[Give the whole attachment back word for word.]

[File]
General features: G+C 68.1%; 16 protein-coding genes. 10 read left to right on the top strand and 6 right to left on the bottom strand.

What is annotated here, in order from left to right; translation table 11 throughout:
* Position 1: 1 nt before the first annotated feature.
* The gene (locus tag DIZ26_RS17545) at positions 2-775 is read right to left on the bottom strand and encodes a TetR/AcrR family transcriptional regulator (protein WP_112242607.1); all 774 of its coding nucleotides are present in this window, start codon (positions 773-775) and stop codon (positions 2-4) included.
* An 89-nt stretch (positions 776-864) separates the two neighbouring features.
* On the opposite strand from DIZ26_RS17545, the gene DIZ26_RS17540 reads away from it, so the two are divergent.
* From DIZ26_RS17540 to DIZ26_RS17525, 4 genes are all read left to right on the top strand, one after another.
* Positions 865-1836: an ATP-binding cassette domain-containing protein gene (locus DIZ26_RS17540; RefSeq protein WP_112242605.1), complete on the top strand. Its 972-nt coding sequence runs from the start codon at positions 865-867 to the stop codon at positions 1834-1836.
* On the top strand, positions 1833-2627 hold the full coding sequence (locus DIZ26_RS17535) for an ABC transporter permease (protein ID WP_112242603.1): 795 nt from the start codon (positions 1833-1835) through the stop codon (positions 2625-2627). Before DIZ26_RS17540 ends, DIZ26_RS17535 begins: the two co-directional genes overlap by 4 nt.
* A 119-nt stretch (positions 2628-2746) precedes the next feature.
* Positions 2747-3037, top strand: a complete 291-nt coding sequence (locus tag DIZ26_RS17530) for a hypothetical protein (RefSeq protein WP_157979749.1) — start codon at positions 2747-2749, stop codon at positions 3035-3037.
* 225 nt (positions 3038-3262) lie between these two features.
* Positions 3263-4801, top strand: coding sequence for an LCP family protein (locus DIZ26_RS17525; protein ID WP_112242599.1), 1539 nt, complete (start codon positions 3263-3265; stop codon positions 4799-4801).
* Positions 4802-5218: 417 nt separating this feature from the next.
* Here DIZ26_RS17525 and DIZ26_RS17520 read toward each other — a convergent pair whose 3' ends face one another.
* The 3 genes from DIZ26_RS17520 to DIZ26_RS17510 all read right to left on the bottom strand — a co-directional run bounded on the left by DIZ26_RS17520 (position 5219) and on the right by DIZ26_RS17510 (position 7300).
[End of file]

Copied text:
General features: G+C 68.1%; 16 protein-coding genes. 10 read left to right on the top strand and 6 right to left on the bottom strand.

What is annotated here, in order from left to right; translation table 11 throughout:
* Position 1: 1 nt before the first annotated feature.
* The gene (locus tag DIZ26_RS17545) at positions 2-775 is read right to left on the bottom strand and encodes a TetR/AcrR family transcriptional regulator (protein WP_112242607.1); all 774 of its coding nucleotides are present in this window, start codon (positions 773-775) and stop codon (positions 2-4) included.
* An 89-nt stretch (positions 776-864) separates the two neighbouring features.
* On the opposite strand from DIZ26_RS17545, the gene DIZ26_RS17540 reads away from it, so the two are divergent.
* From DIZ26_RS17540 to DIZ26_RS17525, 4 genes are all read left to right on the top strand, one after another.
* Positions 865-1836: an ATP-binding cassette domain-containing protein gene (locus DIZ26_RS17540; RefSeq protein WP_112242605.1), complete on the top strand. Its 972-nt coding sequence runs from the start codon at positions 865-867 to the stop codon at positions 1834-1836.
* On the top strand, positions 1833-2627 hold the full coding sequence (locus DIZ26_RS17535) for an ABC transporter permease (protein ID WP_112242603.1): 795 nt from the start codon (positions 1833-1835) through the stop codon (positions 2625-2627). Before DIZ26_RS17540 ends, DIZ26_RS17535 begins: the two co-directional genes overlap by 4 nt.
* A 119-nt stretch (positions 2628-2746) precedes the next feature.
* Positions 2747-3037, top strand: a complete 291-nt coding sequence (locus tag DIZ26_RS17530) for a hypothetical protein (RefSeq protein WP_157979749.1) — start codon at positions 2747-2749, stop codon at positions 3035-3037.
* 225 nt (positions 3038-3262) lie between these two features.
* Positions 3263-4801, top strand: coding sequence for an LCP family protein (locus DIZ26_RS17525; protein ID WP_112242599.1), 1539 nt, complete (start codon positions 3263-3265; stop codon positions 4799-4801).
* Positions 4802-5218: 417 nt separating this feature from the next.
* Here DIZ26_RS17525 and DIZ26_RS17520 read toward each other — a convergent pair whose 3' ends face one another.
* The 3 genes from DIZ26_RS17520 to DIZ26_RS17510 all read right to left on the bottom strand — a co-directional run bounded on the left by DIZ26_RS17520 (position 5219) and on the right by DIZ26_RS17510 (position 7300).